Can doing evil sometimes be good?

Violence at Belfield

A bunch of people were attending a meeting in a church in Sydney, not a church service, but a meeting to discuss gender politics and impacts on children. There were some protesters there too.

Then things turned ugly and a mob attacked with glass bottles and rocks. People screamed and swore, a woman was punched. Police were called to the “violent confrontation” (police words) and whisked the victims to safety. Several of the violent mob were arrested on the night, or later.

Some christians say they are starting to feel persecuted.


In this case, the violent mob were the (supposed) christians, several hundred of them. And the victims were a small group (15) of LGBTQI protesters that the police said were “peaceful”.

The basic facts

  • The meeting was organised by the local Catholic church so their parishioners could hear speakers discuss Catholic schools, religious freedom, gender issues and parental rights.
  • One of the speakers was Mark Latham, an outspoken politician from a conservative political party who has expressed strong opinions against LGBTQI activism. There were other less divisive speakers.
  • Hundreds of people attended the event peacefully.
  • A small group (about 15) of protesters from an LGBTQI support group, Community Action for Rainbow Rights (CARR), gathered to protest against the views of Mark Latham. Their protest was apparently peaceful, although it has been claimed they “desecrated a crucifix”.
  • A couple of hundred people gathered outside, apparently to counter the CARR protest, and it was this group that turned violent. It seems that some text messages called for aggressive confrontation to remove the protesters. Some of the language used was violent and crude.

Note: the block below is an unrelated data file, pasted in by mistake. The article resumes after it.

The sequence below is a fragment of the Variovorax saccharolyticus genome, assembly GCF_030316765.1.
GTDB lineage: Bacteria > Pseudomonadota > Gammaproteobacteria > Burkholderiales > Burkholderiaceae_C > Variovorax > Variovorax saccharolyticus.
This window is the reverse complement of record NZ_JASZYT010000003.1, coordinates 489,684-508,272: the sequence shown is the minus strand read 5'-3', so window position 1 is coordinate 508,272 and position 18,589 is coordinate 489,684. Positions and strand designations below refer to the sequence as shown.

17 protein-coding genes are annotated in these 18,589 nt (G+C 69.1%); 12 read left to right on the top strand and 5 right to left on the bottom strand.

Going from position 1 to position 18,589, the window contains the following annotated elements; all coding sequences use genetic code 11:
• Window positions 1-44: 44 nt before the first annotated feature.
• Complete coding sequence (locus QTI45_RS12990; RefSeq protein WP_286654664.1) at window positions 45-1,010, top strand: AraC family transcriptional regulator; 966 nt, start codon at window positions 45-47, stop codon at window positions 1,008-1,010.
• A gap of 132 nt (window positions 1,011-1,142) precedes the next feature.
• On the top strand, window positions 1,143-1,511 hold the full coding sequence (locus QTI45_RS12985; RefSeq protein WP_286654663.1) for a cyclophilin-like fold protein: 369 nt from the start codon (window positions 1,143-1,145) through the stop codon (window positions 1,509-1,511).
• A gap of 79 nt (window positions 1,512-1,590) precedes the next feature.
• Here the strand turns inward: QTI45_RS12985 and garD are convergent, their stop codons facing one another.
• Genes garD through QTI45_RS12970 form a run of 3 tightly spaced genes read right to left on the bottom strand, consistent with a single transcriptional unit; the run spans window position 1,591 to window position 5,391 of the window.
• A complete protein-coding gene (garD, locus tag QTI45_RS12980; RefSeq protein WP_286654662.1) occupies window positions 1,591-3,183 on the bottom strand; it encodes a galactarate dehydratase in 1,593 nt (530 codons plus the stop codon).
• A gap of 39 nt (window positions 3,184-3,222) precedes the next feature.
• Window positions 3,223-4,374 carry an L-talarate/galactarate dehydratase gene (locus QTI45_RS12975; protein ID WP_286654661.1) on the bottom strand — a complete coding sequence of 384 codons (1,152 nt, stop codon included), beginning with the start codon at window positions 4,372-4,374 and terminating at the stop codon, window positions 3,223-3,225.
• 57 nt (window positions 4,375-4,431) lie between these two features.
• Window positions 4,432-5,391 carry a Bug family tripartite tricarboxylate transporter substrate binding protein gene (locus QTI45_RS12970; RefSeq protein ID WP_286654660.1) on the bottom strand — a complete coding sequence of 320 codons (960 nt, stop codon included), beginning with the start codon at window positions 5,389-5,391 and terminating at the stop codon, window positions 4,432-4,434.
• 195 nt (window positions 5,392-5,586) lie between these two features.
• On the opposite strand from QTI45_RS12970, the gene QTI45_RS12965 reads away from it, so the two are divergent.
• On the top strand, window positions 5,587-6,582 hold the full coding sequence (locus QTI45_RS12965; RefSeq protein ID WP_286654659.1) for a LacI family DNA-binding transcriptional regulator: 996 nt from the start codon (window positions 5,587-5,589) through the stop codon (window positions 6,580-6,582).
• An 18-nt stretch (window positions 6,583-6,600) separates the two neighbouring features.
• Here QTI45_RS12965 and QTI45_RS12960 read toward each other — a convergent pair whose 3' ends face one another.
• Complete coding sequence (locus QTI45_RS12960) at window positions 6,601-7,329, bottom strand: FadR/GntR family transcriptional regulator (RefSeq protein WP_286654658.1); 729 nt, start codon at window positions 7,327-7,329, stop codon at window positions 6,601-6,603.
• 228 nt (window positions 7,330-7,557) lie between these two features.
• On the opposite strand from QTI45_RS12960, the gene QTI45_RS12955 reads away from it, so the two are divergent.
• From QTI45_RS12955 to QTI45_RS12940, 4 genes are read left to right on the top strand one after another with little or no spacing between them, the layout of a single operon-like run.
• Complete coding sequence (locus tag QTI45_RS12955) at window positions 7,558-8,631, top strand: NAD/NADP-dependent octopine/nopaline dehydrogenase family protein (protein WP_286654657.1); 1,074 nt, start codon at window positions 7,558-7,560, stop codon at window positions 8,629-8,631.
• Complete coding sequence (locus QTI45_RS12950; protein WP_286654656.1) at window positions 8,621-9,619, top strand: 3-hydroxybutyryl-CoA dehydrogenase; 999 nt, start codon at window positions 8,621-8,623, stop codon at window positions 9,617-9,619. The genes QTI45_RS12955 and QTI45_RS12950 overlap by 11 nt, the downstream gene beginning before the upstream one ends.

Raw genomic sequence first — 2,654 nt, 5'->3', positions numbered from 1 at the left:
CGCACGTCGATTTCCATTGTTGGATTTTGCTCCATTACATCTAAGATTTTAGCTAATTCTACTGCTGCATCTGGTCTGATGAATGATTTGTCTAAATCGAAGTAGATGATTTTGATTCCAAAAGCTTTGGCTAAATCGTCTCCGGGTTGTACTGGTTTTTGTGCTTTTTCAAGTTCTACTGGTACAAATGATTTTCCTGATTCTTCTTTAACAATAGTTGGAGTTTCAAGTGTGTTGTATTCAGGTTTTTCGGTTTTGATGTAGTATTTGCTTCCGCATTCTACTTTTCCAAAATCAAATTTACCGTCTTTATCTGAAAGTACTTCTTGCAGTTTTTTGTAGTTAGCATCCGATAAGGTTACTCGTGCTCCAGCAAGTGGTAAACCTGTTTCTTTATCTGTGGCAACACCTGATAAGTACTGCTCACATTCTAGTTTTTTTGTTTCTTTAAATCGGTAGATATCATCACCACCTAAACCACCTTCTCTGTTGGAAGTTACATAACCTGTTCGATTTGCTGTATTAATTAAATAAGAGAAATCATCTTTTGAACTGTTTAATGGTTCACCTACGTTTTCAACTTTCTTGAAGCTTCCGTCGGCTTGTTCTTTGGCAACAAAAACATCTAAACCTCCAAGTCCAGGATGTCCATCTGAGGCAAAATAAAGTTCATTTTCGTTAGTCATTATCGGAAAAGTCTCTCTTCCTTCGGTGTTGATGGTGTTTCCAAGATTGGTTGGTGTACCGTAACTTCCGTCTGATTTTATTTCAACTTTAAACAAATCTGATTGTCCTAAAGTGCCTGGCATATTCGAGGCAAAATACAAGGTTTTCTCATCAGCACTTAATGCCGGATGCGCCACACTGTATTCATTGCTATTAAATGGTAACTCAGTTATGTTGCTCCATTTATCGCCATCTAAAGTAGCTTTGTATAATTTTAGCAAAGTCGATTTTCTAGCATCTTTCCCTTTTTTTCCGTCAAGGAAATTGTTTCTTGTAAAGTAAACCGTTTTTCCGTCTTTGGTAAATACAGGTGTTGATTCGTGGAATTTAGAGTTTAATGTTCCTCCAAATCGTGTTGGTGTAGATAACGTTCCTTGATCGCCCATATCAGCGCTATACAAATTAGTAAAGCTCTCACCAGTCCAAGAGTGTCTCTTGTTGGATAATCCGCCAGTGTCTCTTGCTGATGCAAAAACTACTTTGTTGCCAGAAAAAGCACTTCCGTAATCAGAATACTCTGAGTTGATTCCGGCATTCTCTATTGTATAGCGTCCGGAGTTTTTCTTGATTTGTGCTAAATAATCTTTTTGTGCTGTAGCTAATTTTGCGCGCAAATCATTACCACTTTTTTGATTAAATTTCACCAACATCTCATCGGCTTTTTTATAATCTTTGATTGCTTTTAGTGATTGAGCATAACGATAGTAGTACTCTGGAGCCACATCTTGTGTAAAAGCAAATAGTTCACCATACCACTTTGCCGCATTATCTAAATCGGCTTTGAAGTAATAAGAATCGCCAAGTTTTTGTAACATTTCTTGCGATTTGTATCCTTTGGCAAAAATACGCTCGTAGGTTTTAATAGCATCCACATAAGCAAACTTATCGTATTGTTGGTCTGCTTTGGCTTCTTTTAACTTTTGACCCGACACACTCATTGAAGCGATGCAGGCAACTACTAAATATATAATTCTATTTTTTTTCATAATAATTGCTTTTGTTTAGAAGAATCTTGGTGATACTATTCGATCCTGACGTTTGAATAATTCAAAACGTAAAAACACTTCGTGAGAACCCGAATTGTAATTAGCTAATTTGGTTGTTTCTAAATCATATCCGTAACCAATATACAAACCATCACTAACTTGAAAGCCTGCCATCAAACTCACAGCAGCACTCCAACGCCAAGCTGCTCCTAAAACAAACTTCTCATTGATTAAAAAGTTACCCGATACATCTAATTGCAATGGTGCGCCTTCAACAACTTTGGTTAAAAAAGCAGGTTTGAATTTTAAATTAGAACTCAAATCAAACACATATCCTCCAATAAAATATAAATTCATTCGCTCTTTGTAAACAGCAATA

• The church later condemned their actions and said they had no association with the church. There was some claim that they blocked entry to the church, but this seems unlikely with only 15 protesters.
  • Police were called and led the protester group away for their own protection. At least 3 of the violent mob were arrested and one has since apologised.

Lots of questions

It is easy to take sides on the actions of the various groups involved. The church had every right to hold the meeting, whether we agree with their views or not. The LGBTQI protesters had every right to protest, provided they didn’t disrupt other people too much. The counter protesters likewise had the right to express a view, provided they too didn’t disrupt others or act violently (which unfortunately they did).

But all that is pretty obvious. My interest is in what this incident, and many other less violent disagreements, say about how christian belief and practice is evolving in first world communities. I have many questions.

Is christian identification becoming a political weapon?

For some people, does christian identification have little or nothing to do with Jesus and his teachings, and is all about a political, national or idealogical tribe?